Florida has one of the highest concentrations of springs in the world, with many discharging into rivers and predominantly into eastern Gulf of Mexico coast, and they likely influence the hydrochemistry of these adjacent waters; however, temporal and spatial trends have not been well studied. We present over 20 yr of hydrochemical, seasonally sampled data to identify temporal and spatial trends of pH, alkalinity, partial pressure of carbon dioxide (pCO2), and CO2flux from five first-order-magnitude (springs that discharge greater than 2.83 m3 s−1) coastal spring groups fed by the Floridan Aquifer System that ultimately discharge into the Gulf of Mexico. All spring groups had pCO2 levels (averages 3174.3–6773.2 μatm) that were much higher than atmospheric levels of CO2 and demonstrated statistically significant temporal decreases in pH and increases in CO2 flux, pCO2, and alkalinity. Total carbon flux emissions increased from each of the spring groups by between 3.48 × 107 and 2.856 × 108 kg C yr−1 over the time period. By 2013 the Springs Groups in total emitted more than 1.1739 × 109 kg C yr−1. Increases in alkalinity and pCO2 varied from 90.9 to 347.6 μmol kg−1 and 1262.3 to 2666.7 μatm, respectively. Coastal data show higher CO2 evasion than the open Gulf of Mexico, which suggests spring water influences nearshore waters. The results of this study have important implications for spring water quality, dissolution of the Florida carbonate platform, and identification of the effect and partitioning of carbon fluxes to and within coastal and marine ecosystems.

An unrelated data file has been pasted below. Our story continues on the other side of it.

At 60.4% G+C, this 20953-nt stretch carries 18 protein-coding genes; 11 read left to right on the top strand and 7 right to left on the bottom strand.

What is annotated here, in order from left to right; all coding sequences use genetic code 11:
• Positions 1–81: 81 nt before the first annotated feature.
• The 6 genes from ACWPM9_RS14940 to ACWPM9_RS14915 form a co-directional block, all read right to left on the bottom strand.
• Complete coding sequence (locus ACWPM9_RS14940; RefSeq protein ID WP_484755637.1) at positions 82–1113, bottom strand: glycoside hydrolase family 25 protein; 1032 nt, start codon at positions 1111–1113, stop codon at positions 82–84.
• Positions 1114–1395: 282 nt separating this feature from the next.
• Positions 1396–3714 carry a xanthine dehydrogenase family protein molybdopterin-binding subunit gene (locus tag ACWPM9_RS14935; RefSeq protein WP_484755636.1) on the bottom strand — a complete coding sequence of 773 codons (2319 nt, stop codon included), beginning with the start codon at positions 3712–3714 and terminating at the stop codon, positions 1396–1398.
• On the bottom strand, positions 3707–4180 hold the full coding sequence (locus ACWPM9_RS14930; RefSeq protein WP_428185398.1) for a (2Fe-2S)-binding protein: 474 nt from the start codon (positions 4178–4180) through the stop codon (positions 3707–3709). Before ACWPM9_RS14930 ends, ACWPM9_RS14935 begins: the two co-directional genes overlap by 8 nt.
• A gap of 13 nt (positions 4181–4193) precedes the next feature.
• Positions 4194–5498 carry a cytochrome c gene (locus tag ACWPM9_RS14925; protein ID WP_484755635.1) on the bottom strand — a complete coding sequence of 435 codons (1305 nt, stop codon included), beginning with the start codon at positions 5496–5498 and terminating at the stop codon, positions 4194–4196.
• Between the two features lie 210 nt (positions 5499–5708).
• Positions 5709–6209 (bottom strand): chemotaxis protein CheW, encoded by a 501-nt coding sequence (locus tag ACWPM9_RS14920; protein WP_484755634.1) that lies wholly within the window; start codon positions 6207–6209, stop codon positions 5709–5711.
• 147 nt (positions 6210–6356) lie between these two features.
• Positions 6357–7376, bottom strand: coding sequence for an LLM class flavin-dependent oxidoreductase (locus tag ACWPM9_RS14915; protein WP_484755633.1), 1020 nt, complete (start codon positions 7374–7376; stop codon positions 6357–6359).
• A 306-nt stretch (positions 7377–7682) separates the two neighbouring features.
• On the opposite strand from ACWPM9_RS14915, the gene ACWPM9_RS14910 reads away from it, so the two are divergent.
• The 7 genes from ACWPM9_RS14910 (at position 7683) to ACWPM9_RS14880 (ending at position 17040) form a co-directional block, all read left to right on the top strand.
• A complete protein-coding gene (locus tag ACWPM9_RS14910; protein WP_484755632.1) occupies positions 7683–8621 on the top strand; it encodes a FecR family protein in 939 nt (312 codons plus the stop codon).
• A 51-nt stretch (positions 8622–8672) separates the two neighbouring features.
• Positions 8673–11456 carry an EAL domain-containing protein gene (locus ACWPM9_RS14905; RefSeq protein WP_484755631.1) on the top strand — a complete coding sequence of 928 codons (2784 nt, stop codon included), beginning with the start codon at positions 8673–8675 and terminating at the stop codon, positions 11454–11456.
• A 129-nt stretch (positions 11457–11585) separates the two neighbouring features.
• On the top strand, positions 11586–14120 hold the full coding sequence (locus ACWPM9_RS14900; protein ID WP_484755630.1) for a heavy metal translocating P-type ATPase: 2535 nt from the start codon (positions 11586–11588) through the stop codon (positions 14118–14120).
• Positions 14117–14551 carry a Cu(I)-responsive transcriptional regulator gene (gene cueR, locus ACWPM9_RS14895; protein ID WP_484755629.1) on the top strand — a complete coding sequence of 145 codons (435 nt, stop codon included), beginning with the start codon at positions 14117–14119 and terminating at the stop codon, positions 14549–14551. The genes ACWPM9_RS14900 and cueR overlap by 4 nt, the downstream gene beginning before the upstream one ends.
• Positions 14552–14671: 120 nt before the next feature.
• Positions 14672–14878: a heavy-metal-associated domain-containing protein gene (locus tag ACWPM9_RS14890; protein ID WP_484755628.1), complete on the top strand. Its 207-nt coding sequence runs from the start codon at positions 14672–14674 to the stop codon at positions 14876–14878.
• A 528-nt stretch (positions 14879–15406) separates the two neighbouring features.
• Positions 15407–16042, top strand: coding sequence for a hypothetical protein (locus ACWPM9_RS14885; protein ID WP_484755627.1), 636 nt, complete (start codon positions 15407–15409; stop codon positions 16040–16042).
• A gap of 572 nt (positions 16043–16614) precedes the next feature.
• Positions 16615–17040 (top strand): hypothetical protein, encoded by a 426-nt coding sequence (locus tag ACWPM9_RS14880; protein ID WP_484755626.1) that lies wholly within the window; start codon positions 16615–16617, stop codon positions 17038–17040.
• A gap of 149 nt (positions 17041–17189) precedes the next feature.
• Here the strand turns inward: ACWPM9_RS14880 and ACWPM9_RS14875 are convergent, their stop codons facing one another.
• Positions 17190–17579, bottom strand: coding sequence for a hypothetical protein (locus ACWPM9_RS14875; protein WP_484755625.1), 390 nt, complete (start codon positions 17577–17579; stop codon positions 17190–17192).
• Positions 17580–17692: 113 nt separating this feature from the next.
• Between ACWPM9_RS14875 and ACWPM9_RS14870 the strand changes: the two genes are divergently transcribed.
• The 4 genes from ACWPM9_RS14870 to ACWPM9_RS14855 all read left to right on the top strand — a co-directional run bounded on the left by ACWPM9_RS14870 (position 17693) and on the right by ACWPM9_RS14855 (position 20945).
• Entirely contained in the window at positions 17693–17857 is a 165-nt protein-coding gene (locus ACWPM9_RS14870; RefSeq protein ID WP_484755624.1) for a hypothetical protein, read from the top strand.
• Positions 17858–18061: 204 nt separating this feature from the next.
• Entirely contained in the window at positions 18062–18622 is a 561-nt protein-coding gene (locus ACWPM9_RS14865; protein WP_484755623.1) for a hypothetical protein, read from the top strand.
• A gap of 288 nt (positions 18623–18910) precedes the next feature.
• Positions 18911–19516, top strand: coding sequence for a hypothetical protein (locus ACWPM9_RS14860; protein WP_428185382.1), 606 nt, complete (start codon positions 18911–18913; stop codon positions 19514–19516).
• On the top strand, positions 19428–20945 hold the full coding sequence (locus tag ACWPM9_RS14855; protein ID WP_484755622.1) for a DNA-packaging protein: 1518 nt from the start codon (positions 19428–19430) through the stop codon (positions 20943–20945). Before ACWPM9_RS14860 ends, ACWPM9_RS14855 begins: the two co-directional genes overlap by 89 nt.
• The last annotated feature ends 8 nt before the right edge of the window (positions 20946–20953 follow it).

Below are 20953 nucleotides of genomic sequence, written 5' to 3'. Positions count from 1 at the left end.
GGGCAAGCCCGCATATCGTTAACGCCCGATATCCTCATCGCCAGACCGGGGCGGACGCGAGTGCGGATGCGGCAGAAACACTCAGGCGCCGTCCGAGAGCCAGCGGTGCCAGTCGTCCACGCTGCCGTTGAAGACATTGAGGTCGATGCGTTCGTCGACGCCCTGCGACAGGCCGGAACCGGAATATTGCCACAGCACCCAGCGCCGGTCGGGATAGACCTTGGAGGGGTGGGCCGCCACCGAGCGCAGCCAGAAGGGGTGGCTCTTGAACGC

Additional publication details
|Publication Subtype||Journal Article|
|Title||Historical patterns of acidification and increasing CO2 flux associated with Florida springs|
|Series title||Limnology and Oceanography|
|Contributing office(s)||St. Petersburg Coastal and Marine Science Center|
|Google Analytic Metrics||Metrics page|